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Pros: - Doesn't bog you down with the details of how many of these algorithms work. - The book provides high level overviews of what various libraries will for you.
Cons: - The book builds on itself, so it does not function at all as a reference. The authors have deliberately used OOP methods to create their own classes inheriting functionality from various ML libraries. - Because of the above, you can't skip forward to a section on topic modeling for example, because there are about 500 lines worth of code that you have to define in order to make use of the functions listed around page 100 (as an example.) -It's hard to tell what each line of code is doing if you're not already very experienced with python. The authors do not explain classes, methods, inheritance or polymorphism, let alone simpler topics like list comprehensions to the reader.
Bottom line, it's a very informative read, but it is not very plug & play. You have to be committed to doing things their way or else you won't be able to use code later supplied. The authors are kind enough to list the page numbers where a given function was previously delineated, but keep in mind, you're both learning how established NLP libraries work, as well as how the authors think you should blend them together into complex objects.
However, if you'd like to understand less about how these APIs work and more about how they can "connect" with one another in depth, this book is for you. Just be mindful that this book requires a lot of effort up front, and if that's not you, then you probably won't get maximum value out of it.
In a hot summer evening when I did book browsing at Barnes and Noble, I found this book and immediately liked it. Due to the relative large price difference, I did not bought it at the bookstore but ordered a copy from Amazon. I am a mathematician and semi-physicist by training and data scientist by vocation, and I never enjoy reading technical books except when I have to for work-related studies (I enjoy theoretical books such as Lectures on Quantum Mechanics or Group Theory in a Nutshell for Physicists or etc.) But let me say I do enjoy reading this book. This book gives a very good introduction to fundamental concepts of natural language processing (NLP) as well as a survey of current NLP landscape (formulations, NLP libraries, applications, etc.). It is also hands-on. Good books of such kind should never be too long (A long book usu. = collection of stuff you can find by Googling). I am glad this book is not too long (300-ish pages), so you can read end to end and not miss every single idea of the authors'. What is particularly appreciated (from my perspective) is that the book has several chapters on the cutting edge NLP methodology (e.g. knowledge graph approach to NLP, chatbot design princples, etc.) Thanks for the good work of the authors!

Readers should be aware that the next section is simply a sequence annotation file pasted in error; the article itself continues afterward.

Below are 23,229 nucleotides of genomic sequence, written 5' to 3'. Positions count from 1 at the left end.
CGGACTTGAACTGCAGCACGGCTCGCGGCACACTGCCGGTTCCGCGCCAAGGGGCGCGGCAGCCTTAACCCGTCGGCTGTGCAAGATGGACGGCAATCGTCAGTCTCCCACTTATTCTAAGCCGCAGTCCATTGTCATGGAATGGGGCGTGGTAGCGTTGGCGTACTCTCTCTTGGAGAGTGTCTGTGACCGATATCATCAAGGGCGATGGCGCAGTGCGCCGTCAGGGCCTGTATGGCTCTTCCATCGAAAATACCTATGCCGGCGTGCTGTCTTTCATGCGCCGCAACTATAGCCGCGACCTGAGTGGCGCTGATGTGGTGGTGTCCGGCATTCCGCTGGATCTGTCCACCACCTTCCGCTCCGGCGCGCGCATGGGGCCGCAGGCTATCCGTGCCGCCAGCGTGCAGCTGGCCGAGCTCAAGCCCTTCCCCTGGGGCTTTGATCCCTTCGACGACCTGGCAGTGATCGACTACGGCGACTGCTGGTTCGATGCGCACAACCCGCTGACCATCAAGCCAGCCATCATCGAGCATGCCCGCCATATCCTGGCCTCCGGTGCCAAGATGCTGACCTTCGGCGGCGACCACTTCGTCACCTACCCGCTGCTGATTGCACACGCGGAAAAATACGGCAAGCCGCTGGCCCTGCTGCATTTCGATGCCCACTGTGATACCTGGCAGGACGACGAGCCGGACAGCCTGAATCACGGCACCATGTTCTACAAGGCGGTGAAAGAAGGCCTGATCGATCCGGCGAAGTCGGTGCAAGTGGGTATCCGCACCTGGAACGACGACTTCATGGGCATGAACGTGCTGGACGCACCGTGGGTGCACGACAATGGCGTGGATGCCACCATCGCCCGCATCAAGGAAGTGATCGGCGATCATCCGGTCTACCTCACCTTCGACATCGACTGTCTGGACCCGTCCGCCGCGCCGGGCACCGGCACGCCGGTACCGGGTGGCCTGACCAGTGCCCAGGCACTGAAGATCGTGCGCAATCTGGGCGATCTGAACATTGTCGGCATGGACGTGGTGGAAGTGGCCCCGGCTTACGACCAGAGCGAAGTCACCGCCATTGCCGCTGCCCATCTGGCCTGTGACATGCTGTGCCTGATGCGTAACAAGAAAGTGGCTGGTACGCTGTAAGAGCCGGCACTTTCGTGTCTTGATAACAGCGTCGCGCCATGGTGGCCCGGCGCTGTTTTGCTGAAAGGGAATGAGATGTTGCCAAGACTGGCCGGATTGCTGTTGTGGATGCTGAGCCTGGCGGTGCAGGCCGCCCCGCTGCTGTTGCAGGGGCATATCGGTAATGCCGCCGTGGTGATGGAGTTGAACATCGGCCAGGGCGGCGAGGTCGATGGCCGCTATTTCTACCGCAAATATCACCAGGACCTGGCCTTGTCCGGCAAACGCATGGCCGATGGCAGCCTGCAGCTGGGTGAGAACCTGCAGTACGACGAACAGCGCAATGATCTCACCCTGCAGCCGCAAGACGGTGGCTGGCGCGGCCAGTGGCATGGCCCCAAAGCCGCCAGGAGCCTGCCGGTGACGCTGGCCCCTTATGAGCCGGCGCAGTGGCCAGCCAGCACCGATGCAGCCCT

Very few of the code examples work right off the page; even the code on their github site requires a lot of changes in order to get it to run. This was one of two textbooks for a Data Mining graduate course and I avoided it like the plague. It got to the point that when we had assignments from this book I would just skim the subject matter and then go google what I needed. Another reviewer wrote that it's good for the experienced programmer. I would agree, but would add an experienced programmer with a lot of free time. However most of the other students in my class are NOT experienced programmers. All this book as done is cause frustration and a fear of the coding side of Data Science. I would implore the authors to revisit the code examples both in the book and on their github site.
I’d put myself more in the realm of domain specialist with an interest of how text mining tools could be practically leveraged. The alphabet soup of frameworks and models to text minimum can be confounding.... as unstructured text tends to be for us looking for clearer insights.
The authors do an great job of taking you through key concepts and applications, all anchored in Python code (and later some examples from Spark environments). While the code does require some attention to work through if you are not primarily a programmer, they are worth pondering over.
To get the full value out of the book, its most worth working live through some of the sample code and libraries. Many of you (as I was) probably will not be able to do this in the first run. But I certainly see this as a resource book I will come back to, once I get more deeply into certain domain applications.
If anything, this is helpful to make sense of bridging some of the Babalesque that can happen when data science teams gear up for applied text analysis.